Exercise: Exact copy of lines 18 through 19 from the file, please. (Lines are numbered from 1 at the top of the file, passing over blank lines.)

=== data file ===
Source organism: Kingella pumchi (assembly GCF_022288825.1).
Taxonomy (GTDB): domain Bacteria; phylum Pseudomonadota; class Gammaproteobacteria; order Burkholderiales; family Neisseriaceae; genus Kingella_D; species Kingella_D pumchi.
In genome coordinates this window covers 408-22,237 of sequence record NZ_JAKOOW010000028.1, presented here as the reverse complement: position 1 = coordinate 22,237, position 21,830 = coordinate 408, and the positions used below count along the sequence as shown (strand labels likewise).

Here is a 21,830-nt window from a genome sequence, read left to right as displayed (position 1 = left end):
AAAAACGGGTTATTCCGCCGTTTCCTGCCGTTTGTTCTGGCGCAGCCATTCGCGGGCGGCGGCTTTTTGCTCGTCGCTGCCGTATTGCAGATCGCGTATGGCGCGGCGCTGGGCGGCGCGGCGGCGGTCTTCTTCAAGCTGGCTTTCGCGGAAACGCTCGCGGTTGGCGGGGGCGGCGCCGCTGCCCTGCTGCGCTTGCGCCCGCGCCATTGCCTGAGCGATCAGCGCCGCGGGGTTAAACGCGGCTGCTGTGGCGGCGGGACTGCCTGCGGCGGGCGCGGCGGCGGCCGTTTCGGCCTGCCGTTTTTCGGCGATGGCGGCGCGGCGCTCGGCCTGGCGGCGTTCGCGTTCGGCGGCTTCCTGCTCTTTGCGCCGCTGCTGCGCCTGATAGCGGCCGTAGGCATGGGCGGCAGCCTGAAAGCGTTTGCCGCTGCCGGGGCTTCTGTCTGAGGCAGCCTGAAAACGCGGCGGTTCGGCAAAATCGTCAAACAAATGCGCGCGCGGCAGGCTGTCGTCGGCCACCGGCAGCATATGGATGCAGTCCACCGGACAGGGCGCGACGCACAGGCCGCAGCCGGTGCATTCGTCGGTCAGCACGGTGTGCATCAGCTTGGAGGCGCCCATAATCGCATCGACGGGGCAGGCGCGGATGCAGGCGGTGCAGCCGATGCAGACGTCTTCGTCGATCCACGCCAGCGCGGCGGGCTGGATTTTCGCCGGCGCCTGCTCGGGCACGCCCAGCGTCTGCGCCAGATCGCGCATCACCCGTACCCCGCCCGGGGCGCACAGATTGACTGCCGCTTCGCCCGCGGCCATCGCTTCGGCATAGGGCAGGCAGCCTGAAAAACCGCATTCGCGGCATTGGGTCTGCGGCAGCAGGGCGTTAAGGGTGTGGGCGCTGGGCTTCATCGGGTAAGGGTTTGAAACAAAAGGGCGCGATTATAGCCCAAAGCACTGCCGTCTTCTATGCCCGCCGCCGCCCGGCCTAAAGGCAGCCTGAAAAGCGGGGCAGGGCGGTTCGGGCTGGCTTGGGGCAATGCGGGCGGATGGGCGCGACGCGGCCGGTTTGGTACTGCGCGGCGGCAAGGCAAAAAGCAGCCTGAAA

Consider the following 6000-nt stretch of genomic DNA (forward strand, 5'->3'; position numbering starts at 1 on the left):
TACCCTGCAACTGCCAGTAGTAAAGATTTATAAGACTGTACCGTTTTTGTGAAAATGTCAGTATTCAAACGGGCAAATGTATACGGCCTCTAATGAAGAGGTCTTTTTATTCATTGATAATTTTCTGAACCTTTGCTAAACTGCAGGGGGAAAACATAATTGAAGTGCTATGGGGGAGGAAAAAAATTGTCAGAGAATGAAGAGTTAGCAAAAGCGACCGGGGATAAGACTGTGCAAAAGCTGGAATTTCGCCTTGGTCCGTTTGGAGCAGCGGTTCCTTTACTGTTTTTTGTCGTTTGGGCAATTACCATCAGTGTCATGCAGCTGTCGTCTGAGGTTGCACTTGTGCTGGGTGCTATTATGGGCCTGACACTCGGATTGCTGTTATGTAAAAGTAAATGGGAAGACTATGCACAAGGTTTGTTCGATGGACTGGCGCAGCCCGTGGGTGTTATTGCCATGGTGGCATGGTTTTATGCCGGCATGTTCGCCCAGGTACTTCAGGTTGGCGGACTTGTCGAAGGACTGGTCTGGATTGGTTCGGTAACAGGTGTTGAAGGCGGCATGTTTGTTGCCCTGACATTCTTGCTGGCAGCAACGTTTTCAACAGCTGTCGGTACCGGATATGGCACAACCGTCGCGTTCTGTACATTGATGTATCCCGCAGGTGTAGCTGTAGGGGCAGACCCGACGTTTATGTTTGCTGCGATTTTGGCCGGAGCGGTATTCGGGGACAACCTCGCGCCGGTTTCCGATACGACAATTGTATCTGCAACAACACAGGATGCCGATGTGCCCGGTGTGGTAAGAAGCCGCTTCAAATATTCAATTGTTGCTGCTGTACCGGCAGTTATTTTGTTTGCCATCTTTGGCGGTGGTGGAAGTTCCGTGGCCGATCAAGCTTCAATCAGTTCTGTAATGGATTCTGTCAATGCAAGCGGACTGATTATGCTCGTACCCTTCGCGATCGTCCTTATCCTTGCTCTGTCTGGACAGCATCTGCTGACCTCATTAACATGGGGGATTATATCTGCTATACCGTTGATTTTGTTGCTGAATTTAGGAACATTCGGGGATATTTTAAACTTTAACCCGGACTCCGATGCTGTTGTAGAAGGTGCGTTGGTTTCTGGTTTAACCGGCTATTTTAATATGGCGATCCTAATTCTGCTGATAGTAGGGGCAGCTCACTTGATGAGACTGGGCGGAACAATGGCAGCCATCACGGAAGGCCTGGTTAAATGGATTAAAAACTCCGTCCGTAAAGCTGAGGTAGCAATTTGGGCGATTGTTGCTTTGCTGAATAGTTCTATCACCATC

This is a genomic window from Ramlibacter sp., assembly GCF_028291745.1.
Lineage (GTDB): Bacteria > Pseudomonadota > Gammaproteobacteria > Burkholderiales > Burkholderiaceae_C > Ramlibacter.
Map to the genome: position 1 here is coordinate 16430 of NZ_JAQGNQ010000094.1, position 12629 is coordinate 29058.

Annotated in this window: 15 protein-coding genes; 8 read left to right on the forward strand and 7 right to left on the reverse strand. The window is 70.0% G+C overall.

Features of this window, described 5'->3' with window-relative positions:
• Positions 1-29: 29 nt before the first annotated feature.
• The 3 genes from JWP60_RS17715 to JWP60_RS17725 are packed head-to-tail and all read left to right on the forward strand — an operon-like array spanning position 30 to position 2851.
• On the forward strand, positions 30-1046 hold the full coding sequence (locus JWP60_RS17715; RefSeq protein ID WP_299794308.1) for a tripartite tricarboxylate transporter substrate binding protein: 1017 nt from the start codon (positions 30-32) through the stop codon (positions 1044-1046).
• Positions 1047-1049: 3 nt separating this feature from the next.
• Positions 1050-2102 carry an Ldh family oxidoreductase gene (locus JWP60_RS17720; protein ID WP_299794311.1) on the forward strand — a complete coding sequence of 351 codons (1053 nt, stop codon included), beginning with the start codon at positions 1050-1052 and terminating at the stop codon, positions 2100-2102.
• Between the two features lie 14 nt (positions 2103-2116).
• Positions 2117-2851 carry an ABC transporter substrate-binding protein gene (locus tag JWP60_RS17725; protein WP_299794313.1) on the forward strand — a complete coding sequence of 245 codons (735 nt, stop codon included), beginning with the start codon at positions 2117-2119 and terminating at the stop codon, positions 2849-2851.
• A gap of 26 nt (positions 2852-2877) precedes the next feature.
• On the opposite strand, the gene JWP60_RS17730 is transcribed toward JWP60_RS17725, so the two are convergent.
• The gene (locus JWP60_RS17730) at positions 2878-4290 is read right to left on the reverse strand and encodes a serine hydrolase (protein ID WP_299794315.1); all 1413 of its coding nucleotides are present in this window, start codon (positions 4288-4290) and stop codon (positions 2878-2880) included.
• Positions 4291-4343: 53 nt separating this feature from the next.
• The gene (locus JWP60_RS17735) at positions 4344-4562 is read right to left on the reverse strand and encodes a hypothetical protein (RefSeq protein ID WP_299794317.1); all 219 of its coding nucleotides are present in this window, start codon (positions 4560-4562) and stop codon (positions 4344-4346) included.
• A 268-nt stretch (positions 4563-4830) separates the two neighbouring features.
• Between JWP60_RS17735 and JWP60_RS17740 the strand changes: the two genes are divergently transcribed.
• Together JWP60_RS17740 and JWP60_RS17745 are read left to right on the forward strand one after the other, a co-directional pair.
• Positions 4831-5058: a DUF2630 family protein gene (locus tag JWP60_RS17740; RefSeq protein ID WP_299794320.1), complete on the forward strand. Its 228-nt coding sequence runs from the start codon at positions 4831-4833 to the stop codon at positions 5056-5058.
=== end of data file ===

• Between the two features lie 14 nt (positions 2103-2116).
• Positions 2117-2851 carry an ABC transporter substrate-binding protein gene (locus tag JWP60_RS17725; protein WP_299794313.1) on the forward strand — a complete coding sequence of 245 codons (735 nt, stop codon included), beginning with the start codon at positions 2117-2119 and terminating at the stop codon, positions 2849-2851.